Several weeks ago, The Field and Taller Boricua hosted two events as part of the ERPA Program. The first was The Power of DIY Panel with Yanira Castro, Jorge Rojas, and Cassie Thornton, mediated by Charles Rice-Gonzales of BAAD!. The second was a Skill Swap & Idea Party run by Caroline Woolard (co-founder of Our Goods), Erin Sickler and Chanika Svetvilas. Executive Director, Jennifer Wright Cook, shared her experience and thoughts on both events in a recent post. Now that we have all had some time to let things sink in, we thought it would be nice to check in with our panelists and facilitators to get a read on their experiences. What magic kernels of insight would they like immortalized in the blogosphere?
The infinitely articulate Yanira Castro responded to our inquiry with this generous reflection on her experiences, focusing on the discussion of virtual and physical space in performance:
“The heart/center of the talk at the DIY Panel was, for me, the discussion about the lack of physical contact in "modern" life and its effect on audiences. Much is mediated through the screen. The traditional stage in some ways is not very different from the screen: there is a body in space but it is meant to be seen as a "picture". Distance is built in. From my point of view, the current traditional theater-going experience does not address the desires/needs of current audiences--hence the power in certain DIY situations. I've been thinking about the lack of boundaries of earlier performance situations--Shakespeare's rowdy stage, for instance. Bodies very close and immediately responsive (not just to the performance but to their neighbors). Since the Panel, I have been thinking a lot about something Jorge brought up in his work as one way of answering this spatial conundrum that is very current and relevant: placing virtual and physical space right next to one another. These two spaces, that are often so separate, create a friction when side-by-side. The live web cam and video chat taking place as another event unfolds... participating both in the live "room" and from far away seems like a space that is at the edge of our consciousness. What is not interesting is the mere documenting of a moment that is being broadcast live but if the event(s) really is the confluence of these, sense a of time and space ruptured, has inherent power.”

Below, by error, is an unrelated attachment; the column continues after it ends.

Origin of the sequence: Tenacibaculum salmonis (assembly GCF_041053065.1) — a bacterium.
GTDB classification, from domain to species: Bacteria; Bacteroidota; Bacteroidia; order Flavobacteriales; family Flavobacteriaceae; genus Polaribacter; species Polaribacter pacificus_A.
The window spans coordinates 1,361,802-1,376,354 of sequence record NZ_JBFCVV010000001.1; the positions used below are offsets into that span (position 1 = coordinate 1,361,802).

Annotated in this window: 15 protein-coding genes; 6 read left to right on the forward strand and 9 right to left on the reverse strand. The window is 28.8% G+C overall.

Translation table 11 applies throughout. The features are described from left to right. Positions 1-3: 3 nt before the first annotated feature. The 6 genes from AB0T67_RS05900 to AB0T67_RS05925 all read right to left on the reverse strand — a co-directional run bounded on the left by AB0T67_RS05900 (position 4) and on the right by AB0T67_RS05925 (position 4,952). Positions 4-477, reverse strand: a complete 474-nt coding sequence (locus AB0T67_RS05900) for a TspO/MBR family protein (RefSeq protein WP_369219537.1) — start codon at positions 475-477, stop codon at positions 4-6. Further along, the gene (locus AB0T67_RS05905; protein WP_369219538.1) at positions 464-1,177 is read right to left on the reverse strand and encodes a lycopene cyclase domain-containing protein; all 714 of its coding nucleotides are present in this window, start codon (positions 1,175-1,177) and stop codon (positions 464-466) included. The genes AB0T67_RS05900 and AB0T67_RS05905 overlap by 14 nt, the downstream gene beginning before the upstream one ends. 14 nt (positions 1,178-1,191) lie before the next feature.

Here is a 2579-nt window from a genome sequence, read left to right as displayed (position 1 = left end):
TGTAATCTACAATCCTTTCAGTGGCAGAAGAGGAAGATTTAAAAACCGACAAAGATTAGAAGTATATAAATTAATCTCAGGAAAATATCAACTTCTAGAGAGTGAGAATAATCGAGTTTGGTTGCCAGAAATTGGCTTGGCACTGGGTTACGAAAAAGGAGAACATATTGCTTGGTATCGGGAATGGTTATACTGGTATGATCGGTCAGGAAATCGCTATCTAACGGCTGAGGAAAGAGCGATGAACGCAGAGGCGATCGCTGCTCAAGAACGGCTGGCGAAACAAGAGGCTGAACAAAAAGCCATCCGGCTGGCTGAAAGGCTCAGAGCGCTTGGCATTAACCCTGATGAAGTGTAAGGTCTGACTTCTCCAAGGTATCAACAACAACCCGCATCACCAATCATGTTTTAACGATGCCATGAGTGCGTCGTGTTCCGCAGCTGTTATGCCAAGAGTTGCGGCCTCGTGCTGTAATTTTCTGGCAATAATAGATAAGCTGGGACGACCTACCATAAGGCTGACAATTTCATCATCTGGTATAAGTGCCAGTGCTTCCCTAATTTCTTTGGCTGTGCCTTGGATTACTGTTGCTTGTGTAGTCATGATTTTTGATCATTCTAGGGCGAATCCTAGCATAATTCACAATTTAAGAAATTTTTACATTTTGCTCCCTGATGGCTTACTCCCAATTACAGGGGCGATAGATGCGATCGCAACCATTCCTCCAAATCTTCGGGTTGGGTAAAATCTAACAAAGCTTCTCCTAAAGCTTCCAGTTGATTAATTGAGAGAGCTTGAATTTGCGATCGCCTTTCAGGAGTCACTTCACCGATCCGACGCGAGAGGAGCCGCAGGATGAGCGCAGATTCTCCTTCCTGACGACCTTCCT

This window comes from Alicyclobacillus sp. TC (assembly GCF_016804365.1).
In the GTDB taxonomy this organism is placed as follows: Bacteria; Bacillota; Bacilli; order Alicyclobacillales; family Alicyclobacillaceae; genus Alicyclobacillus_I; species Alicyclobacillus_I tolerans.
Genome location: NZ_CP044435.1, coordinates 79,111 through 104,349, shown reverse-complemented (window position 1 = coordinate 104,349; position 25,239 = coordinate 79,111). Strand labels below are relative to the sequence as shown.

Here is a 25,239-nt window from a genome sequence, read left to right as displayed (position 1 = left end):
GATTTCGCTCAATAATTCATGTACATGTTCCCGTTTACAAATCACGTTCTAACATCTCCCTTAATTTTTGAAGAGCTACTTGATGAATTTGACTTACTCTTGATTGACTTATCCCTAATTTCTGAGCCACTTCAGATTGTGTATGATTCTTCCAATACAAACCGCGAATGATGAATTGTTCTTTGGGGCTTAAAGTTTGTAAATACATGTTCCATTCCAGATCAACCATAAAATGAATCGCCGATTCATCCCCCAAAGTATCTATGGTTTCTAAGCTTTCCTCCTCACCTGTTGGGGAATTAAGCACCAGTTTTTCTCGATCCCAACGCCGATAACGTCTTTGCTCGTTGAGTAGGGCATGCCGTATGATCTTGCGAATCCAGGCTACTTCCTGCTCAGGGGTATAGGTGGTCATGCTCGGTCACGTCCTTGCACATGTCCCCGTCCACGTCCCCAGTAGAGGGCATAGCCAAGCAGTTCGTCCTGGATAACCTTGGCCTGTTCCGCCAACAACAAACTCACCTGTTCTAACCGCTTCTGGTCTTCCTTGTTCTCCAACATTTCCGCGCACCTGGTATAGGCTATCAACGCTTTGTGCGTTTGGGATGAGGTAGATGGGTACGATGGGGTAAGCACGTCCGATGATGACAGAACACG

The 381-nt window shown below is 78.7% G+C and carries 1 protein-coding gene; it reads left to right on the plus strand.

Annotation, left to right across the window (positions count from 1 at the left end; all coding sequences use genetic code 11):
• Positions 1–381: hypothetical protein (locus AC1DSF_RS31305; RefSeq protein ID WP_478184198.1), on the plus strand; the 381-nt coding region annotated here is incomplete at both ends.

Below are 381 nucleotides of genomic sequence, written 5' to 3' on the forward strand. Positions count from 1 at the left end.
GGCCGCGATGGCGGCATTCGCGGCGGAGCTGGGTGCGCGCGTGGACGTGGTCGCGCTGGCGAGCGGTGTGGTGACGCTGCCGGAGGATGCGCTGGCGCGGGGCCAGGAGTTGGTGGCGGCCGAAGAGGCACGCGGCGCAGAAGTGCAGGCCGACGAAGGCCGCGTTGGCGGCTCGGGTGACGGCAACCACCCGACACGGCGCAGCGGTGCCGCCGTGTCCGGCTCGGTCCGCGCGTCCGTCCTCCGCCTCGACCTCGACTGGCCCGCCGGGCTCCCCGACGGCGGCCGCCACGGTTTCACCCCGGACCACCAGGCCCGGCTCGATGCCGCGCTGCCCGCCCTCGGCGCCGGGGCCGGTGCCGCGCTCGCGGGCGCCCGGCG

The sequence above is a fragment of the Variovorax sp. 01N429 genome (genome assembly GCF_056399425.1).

Thank you, Yanira!
Chanika Svetvilas, a facilitator of the Skill Swap adds this concise wisdom to artists:
“People are craving the exchange of ideas and resources, they just need a forum or excuse to make it happen. Once you initiate an interactive project, it's still a learning process to figure out how to let go and at what point do you allow participants to take action of their own volition. Everyone has a different comfort zone. You have to figure out how much facilitation is necessary to move along the exchange."
These events are an excellent learning opportunity not just for attendees, but for the panelists and facilitators as well. Open forums of information are often a time and place where new obstacles are identified. Once these obstacles are delineated, we can take action and build solutions. Chanika points to artist’s needs that are not being met, and offers her insight:
“Speak up! Share what your needs are and talk to the people around you and listen. Resources are available, but also you have the power within you to make a difference in someone else's life by sharing your experience/knowledge/skills. Everyone has something to offer.”
…what excellent and encouraging words!
Thank you, Chanika!
We agree that any interactive project is always a learning process. What has been your experience with encouraging participation and sharing authority in projects? Do you have advice or strategies to add? Tell us about it!
Keep sharing. Keep learning. Keep moving!